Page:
First Price Sealed-Bid Auction
In a first-price sealed-bid auction, each bidder submits a sealed bid to the seller (that is hidden from other bidders). The high bidder wins and pays his bid for the good. Generally, a sealed-bid format has two distinct parts--a bidding period in which participants submit their bids, and a resolution phase in which the bids are opened and the winner determined.
When multiple units are being auctioned, the first-price sealed-bid auction is refered to as a "discriminatory" auction because not all winning bidders pay the same amount. It works as follows. In a discriminatory auction (more than one unit for sale), sealed bids are sorted from high to low, and items awarded at highest bid price until the supply is exhausted. The most important point to remember is that winning bidders can (and usually do) pay different prices.
In a first-price sealed-bid auction, it is advantageous for a bidder to gather information about the competing bids before deciding on his own bid. Therefore, the "privacy" issue is essential in this auction format.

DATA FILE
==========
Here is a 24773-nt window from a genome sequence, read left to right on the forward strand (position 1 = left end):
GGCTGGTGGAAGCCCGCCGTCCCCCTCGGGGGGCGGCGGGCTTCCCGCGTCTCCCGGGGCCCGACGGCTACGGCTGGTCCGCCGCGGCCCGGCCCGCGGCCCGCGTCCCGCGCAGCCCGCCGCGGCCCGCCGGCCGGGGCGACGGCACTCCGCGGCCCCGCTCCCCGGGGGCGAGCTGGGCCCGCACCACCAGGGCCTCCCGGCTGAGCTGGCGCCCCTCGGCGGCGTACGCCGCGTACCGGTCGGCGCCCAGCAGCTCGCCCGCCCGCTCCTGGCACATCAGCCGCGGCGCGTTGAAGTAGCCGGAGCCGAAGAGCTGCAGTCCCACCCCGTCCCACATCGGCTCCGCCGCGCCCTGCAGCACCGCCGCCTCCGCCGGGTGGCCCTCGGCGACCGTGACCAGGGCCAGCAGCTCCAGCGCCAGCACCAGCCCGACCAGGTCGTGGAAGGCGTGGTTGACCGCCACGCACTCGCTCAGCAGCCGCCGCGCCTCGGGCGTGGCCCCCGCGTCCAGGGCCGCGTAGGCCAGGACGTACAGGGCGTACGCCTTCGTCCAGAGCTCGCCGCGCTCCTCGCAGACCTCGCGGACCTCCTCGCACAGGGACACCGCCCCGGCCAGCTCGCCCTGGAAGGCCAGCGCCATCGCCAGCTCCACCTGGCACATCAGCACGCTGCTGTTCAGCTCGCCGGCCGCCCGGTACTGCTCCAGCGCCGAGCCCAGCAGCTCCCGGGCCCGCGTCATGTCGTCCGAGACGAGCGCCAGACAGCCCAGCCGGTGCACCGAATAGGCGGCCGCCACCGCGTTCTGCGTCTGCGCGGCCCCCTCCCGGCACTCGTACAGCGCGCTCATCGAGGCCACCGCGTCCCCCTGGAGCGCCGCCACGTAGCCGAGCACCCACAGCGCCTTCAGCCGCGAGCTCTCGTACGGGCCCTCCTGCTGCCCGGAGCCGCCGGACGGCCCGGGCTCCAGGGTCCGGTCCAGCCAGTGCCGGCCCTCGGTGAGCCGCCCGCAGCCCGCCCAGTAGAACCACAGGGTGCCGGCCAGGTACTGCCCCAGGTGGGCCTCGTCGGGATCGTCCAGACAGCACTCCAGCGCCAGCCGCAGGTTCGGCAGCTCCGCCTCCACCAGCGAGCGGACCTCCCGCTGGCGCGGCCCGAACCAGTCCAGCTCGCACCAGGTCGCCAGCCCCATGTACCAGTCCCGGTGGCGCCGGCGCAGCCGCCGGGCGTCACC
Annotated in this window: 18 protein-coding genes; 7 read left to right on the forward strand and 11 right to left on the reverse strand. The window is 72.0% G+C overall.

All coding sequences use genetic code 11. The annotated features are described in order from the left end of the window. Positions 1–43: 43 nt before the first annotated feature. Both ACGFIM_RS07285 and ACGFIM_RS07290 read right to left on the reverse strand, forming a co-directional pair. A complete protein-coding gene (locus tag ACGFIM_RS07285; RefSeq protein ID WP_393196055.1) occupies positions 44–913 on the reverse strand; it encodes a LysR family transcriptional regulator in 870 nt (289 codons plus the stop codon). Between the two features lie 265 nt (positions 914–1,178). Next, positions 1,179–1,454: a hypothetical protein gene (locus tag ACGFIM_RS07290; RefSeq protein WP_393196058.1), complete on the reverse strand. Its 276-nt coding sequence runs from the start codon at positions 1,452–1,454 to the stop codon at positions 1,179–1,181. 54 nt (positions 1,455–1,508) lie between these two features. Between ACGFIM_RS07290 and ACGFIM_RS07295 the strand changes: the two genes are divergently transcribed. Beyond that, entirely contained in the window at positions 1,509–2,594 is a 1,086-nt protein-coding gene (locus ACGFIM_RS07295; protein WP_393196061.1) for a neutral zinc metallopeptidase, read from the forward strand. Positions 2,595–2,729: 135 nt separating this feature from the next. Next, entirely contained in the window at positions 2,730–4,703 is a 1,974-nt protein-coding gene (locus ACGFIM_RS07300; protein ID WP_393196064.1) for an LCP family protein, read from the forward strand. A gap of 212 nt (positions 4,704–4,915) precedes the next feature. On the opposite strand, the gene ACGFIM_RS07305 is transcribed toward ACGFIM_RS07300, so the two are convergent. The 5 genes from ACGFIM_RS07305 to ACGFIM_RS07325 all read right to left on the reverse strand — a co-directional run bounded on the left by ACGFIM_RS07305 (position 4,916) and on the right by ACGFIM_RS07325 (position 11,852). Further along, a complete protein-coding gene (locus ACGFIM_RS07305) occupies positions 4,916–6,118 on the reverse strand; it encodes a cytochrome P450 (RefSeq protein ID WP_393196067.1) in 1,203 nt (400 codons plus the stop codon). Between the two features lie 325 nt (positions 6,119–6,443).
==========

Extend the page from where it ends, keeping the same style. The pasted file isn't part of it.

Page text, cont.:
The first-price sealed-bid auction is also used to award construction contracts. However, there is a difference. In a sealed-bid auction awarding a construction contract, the bidders are sellers rather than buyers. Therefore, the winning bid is the lowest bid. Please see procurement auction.
The Swiss auction is a variation of the first-price sealed-bid auction. What is unusual about the Swiss auction is that though the bid itself may not be modified, the winner can choose whether to accept or refuse the item. The name "Swiss auction" comes from the use of this auction by the Swiss construction industry to award contracts. Architects argue in favor of this auction technique because timetables and specifications nearly always require modification and there is no point in working with a contractor who doesn't want a certain job.